A SEPTA transit police officer has been cleared of any wrongdoing after he Tased an aggressive man high on PCP last October.
During a press briefing Monday afternoon from SEPTA headquarters, Transit Police Chief Thomas Nestel III revealed the findings of an internal affairs investigation into the death of Omar Lopez, which occurred while in police custody in the early morning hours of Oct. 26, 2015.
Police said no fault was found on the part of the officer, whose name is not being released to the public, and the Philadelphia Medical Examiner ruled Lopez’s death an accident. Lopez's death was apparently caused by Acute Phencyclidine Toxicity – commonly from an overdose of the drug PCP, or angel dust.
“PCP is known to cause agitation and violent behavior and it was determined that the officer’s actions were appropriate and within the guidelines of departmental policy,” said Nestel.
“The loss of life is always a tragedy, and when a police officer reports for duty, he or she hopes to save a life or to make a positive difference for someone else. When a critical incident occurs in our police department, we take a long, hard look at what occurred.”
The transit police officer linked to last October’s in-custody death of Lopez has received serious death threats on the Internet and police are taking all precautions, according to authorities.
Nestel said police picked up a threat on Facebook late last week in the form of an image of an AR-15 targeted at the officer who tussled with Lopez, and thus, they’re keeping his identity a secret.
Results of the internal affairs investigation show that it was just before 2 a.m. on Oct. 26, 2015 when Lopez was trying to take a train from SEPTA’s Huntington Station at Huntington Street and Kensington Avenue. At the time, the officer on duty told Lopez the station was closing, police said.
Lopez claimed he needed to get on a train because a man on the street had been threatening him. The officer said he surveyed the scene and found no immediate threat, so he told Lopez to leave. Seconds later, a fight ensued between Lopez and another instigator, police said, and that’s when things got ugly.
According to police, the transit officer got in between the two men and tried to calm an agitated Lopez, who allegedly aimed his aggression at the cop. The men struggled for eight minutes, police said, during which time the officer used his Taser on Lopez 10 times.
According to the officer, Lopez did not seem to feel the pain administered to his front and rear torso and not once was it successful in suppressing him.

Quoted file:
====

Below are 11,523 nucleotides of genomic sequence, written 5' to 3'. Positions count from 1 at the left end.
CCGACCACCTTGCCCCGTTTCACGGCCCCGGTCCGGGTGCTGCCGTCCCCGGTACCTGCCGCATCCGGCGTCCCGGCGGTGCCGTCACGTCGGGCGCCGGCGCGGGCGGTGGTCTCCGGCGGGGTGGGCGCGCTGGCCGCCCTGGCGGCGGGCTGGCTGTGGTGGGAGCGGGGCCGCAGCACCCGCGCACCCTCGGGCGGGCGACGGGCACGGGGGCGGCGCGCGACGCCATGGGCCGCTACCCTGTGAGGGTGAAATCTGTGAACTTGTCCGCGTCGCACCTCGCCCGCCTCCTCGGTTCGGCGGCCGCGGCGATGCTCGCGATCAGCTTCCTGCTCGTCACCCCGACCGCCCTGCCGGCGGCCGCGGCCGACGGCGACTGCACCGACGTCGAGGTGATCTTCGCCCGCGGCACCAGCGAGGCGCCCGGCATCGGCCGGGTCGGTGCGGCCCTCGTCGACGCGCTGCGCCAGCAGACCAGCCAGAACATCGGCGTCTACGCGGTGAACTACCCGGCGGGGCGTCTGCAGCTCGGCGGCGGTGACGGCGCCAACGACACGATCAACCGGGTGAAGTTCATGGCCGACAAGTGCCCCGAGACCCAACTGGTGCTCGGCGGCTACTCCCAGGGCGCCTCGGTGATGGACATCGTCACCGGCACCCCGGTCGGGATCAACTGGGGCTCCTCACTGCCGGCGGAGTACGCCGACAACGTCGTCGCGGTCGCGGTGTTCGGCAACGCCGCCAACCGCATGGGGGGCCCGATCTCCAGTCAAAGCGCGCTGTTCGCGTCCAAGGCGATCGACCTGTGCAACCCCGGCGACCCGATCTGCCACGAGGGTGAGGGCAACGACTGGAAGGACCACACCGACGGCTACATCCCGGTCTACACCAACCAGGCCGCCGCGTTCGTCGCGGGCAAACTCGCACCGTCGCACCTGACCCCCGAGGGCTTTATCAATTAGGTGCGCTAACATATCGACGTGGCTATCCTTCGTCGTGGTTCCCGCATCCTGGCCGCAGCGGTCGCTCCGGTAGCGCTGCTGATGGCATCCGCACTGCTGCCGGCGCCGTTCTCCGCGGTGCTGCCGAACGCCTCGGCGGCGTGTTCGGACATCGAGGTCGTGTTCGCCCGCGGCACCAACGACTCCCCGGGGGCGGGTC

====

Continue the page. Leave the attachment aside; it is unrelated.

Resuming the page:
Radio dispatch received calls for backup from the officer six times in six minutes, but the officer could not convey his exact location clearly so that communications personnel could hear him.
Soon after, firefighters arrived on scene and helped handcuff Lopez and transport him to Frankford Aria Hospital – which was not the nearest hospital.
Firefighters reported that Lopez was conscious and alert when he in the vehicle and didn't show signs of injury or complain of any.
Yet, upon arrival at Frankford Aria, after seven minutes in the vehicle with police, Lopez was not breathing and had no pulse. He was pronounced dead at 2:54 a.m.
Video surveillance of the scene shows Lopez and the officer rolling around on the ground with the officer activating his Taser multiple times. The officer suffered a bite on the wrist, injuries to his knees and was unable to return to active duty until this past weekend, said Nestel.
As a result of a review of this incident, Nestel said that several procedural changes have occurred, including the implementation of status updates of officer locations when closing up transit stations, GPS technology to track equipment and personnel and a verification process that's now in place when an officer is transporting a person to a hospital.
A transit police sergeant who was supervising the scene that morning has been disciplined for department policy violations, including failing to have Lopez transported to the nearest hospital and failing to obtain witness information at the scene. Episcopal Hospital was about a half mile away from SEPTA’s Huntington Station, whereas Frankford Aria is 3.3 miles away.
“We ended up getting one witness’ name, address and phone number, but all of that was false information,” said Nestel.